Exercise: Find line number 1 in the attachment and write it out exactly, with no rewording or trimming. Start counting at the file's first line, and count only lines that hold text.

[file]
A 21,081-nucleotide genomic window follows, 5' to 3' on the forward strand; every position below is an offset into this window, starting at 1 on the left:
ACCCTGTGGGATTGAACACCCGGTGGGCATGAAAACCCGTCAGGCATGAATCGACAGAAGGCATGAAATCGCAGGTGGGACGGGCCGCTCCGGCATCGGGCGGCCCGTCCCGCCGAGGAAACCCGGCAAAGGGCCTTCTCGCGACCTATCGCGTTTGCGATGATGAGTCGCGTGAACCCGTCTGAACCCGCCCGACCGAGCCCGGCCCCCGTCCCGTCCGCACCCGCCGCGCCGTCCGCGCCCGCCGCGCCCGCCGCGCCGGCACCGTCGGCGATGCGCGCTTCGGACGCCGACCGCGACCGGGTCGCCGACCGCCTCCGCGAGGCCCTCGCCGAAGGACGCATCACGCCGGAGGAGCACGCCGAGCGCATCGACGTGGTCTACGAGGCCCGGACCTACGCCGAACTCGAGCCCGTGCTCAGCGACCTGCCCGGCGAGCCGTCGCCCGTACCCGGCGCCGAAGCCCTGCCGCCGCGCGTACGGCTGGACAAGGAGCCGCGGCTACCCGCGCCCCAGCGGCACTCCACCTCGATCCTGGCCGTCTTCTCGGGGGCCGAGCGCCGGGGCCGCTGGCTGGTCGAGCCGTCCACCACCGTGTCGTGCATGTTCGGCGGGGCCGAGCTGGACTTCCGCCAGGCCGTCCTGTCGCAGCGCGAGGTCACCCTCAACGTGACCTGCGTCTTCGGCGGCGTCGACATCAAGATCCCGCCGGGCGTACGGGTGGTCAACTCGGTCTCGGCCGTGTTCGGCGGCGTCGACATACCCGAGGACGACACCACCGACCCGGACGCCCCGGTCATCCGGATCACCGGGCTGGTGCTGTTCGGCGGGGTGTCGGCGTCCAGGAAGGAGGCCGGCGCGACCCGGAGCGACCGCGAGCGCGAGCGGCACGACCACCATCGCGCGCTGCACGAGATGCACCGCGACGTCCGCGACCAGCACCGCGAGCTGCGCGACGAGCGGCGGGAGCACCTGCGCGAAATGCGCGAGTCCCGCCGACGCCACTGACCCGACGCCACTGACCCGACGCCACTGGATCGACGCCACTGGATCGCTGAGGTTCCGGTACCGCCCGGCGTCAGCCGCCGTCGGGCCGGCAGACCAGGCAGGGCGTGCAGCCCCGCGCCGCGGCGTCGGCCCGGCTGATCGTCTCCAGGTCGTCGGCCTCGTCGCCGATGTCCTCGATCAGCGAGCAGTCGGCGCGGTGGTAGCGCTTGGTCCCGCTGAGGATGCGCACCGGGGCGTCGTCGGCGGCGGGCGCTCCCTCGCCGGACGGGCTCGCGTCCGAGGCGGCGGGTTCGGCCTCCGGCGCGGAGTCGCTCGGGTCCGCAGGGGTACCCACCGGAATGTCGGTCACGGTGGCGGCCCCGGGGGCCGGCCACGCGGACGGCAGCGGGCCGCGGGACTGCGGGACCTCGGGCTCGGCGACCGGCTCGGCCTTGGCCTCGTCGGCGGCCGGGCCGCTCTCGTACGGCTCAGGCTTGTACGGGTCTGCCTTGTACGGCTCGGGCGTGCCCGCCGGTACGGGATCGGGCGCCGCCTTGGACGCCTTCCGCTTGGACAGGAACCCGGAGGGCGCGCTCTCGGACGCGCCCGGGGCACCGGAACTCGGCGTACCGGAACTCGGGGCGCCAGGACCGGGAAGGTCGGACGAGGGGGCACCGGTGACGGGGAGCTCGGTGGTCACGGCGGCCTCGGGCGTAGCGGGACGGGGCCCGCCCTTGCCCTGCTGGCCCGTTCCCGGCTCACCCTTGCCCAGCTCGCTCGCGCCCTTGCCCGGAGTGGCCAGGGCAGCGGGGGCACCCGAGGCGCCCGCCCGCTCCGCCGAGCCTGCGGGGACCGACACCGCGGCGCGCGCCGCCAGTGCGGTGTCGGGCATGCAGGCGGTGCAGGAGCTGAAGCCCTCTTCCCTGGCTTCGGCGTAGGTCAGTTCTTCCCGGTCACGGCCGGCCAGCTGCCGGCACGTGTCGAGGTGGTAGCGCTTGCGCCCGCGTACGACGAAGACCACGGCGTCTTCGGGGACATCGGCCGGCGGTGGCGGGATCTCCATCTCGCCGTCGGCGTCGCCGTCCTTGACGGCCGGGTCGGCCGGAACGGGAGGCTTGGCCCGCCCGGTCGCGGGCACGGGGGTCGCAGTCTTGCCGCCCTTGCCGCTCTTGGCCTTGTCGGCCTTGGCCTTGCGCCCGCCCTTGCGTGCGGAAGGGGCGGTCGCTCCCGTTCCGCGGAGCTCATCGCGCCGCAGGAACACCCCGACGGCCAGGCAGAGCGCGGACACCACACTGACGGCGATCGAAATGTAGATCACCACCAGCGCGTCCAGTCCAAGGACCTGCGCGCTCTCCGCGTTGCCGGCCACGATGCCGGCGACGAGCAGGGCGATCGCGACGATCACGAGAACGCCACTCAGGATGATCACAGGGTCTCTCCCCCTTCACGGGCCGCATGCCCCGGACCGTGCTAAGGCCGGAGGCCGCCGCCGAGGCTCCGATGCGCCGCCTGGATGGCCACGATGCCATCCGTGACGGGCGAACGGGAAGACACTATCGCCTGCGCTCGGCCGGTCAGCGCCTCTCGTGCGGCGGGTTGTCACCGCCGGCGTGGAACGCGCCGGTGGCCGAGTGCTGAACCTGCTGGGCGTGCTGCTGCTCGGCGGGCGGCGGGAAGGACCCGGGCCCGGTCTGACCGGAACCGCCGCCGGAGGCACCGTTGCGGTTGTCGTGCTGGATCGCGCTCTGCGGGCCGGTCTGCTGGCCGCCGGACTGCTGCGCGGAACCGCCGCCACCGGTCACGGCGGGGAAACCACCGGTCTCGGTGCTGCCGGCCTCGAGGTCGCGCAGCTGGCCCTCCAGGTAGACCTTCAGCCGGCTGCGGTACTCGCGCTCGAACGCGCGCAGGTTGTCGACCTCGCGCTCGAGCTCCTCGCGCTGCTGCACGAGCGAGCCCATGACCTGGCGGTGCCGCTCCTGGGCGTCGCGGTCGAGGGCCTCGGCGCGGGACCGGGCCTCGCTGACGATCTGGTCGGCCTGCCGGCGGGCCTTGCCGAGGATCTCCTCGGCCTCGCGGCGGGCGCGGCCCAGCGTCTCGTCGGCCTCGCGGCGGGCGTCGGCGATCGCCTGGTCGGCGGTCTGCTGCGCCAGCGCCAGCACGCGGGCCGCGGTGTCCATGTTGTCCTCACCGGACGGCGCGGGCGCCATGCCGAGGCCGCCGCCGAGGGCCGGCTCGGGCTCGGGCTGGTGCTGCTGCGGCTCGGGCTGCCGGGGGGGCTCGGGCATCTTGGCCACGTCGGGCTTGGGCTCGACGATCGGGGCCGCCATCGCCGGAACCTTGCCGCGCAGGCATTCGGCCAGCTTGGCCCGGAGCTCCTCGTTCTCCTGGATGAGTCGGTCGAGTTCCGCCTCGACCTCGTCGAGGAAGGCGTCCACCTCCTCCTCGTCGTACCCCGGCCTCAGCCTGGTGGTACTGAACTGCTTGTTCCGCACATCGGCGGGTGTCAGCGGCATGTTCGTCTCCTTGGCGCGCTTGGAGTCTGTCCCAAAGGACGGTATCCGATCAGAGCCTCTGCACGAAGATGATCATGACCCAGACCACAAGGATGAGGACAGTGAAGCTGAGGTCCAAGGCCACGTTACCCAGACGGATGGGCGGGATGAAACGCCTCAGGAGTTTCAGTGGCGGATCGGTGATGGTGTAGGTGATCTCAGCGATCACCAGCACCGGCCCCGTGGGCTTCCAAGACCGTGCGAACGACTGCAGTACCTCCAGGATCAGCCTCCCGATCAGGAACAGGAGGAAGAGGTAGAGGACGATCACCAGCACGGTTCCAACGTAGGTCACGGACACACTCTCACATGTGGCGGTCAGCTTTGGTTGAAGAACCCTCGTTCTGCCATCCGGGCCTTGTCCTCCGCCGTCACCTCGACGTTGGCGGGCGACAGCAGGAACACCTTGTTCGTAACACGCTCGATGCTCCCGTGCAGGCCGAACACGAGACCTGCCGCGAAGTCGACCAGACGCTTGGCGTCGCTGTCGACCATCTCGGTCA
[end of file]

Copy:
A 21,081-nucleotide genomic window follows, 5' to 3' on the forward strand; every position below is an offset into this window, starting at 1 on the left: